- Britain’s Johnson flags ‘Glasgow Breakthroughs’ on green technology
- India’s Modi says networks will provide critical solutions
- USA, UAE announces a sustainable agricultural plan
GLASGOW / BOSTON, November 2 (Reuters) – Britain and India on Tuesday unveiled a plan to improve connections between the world’s electricity grids to speed up the transition to greener energy.
Interconnecting the grids would allow parts of the world with excess renewable energy to send it to deficit areas. For example, countries where the sun has set can draw power from others who are still able to generate solar energy.
The “Green Grids Initiative” at the COP26 climate negotiations in Glasgow, Scotland, was backed by more than 80 countries and could set a model for how rich countries help the poorer reduce their emissions and achieve the goal of limiting global warming to 1 .5 degrees Celsius (2.7 Fahrenheit) above pre-industrial norms.
“If the world is to move towards a clean and green future, these interconnected transnational networks will be critical solutions,” Indian Prime Minister Narendra Modi said in a statement.
U.S. independent energy expert Matthew Wald said the plan stressed how renewable energy sources need more transmission lines, as they often have to be built far from cities, as opposed to coal- or gas-fired plants whose fuel can be sent in.
But Wald said planners in various countries – including the former Soviet Union – have long dreamed of cheap transmission across time zones with limited progress. Although power supply technology has improved in recent years, Wald and others said the plan would require large sums.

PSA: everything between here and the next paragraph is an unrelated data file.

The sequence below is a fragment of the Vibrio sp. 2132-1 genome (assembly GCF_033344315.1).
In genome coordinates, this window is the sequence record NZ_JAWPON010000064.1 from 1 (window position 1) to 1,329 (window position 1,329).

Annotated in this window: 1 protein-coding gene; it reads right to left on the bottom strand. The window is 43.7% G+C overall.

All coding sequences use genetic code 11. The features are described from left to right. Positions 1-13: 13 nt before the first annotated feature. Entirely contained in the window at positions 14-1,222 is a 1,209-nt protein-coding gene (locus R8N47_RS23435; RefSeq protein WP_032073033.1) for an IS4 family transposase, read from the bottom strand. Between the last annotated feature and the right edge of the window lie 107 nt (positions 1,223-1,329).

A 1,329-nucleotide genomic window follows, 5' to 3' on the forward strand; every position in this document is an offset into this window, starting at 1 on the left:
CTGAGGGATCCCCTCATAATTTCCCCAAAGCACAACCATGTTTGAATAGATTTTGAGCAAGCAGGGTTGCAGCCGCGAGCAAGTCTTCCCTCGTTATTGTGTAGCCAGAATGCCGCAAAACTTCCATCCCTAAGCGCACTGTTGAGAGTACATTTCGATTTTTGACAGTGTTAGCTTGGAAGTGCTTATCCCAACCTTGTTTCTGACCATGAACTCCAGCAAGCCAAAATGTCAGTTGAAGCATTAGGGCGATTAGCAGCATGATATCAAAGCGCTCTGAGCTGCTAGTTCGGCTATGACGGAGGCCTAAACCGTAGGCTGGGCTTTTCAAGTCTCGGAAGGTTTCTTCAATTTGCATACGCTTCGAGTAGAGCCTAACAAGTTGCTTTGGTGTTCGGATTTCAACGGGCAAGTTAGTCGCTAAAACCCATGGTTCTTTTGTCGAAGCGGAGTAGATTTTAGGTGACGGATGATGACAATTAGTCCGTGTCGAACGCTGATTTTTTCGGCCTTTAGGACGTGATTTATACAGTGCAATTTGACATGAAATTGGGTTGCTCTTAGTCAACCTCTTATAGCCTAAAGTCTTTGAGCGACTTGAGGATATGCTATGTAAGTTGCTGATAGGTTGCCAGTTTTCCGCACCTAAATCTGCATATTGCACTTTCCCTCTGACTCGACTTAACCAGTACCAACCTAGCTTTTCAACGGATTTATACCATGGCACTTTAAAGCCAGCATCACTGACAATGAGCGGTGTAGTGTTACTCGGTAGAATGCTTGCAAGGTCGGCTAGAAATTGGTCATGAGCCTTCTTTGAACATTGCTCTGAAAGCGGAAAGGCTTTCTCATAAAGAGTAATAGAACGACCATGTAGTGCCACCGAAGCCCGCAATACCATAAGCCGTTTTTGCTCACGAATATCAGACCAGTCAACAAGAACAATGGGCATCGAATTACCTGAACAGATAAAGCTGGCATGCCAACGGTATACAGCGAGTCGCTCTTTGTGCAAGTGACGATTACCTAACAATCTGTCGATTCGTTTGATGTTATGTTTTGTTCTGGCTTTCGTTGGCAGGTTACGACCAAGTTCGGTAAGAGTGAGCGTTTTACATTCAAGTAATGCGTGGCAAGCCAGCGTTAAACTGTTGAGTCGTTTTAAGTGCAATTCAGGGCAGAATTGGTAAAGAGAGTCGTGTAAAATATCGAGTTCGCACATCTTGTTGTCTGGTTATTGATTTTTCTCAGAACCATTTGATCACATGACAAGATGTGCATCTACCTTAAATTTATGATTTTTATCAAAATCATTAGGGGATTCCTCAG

“We are talking about transmission networks that will have to be underwater. They will have to cross mountain ranges. They will have to cross deserts,” said Kartikeya Singh, senior staff member at the Washington-based Center for Strategic and International Studies,
The official announcement of the transnational network plan did not include cost figures or financing details. Modi and British Prime Minister Boris Johnson had previously outlined the plan. On Monday, Modi had said India would reach net zero CO2 emissions by 2070, two decades later than scientists say is necessary. Read more
Although seen as skeptical of efforts to curb climate change, Modi has attended the conference, while leaders of other major emitters, including China and Russia, are not attending in person. Read more
The network plan showed that Modi was willing to move the world’s second most populous nation away from fossil fuels as long as developed countries help, said Julie Gorte, senior vice president of sustainable investment at Impax Asset Management.
“Left to itself, India will build coal mines,” she said.
The plan is part of a broader effort to accelerate the spread of affordable low-carbon technology, which covers more than 70% of the global economy.
By announcing the first five targets in the plan, called the “Glasgow breakthroughs,” Johnson marked targets for pushing for clean power, zero-emission cars, near-zero-emission steels, low-carbon hydrogen and climate-resistant agriculture.
The United States and the United Arab Emirates, meanwhile, launched an initiative, with $ 4 billion in support, to help agriculture adapt to climate change. Read more
Reporting by William James and Simon Jessop in Glasgow, Scotland and Ross Kerber in Boston; further reporting by Jane Lanhee Lee in Oakland, California, editing by Barbara Lewis and Grant McCool
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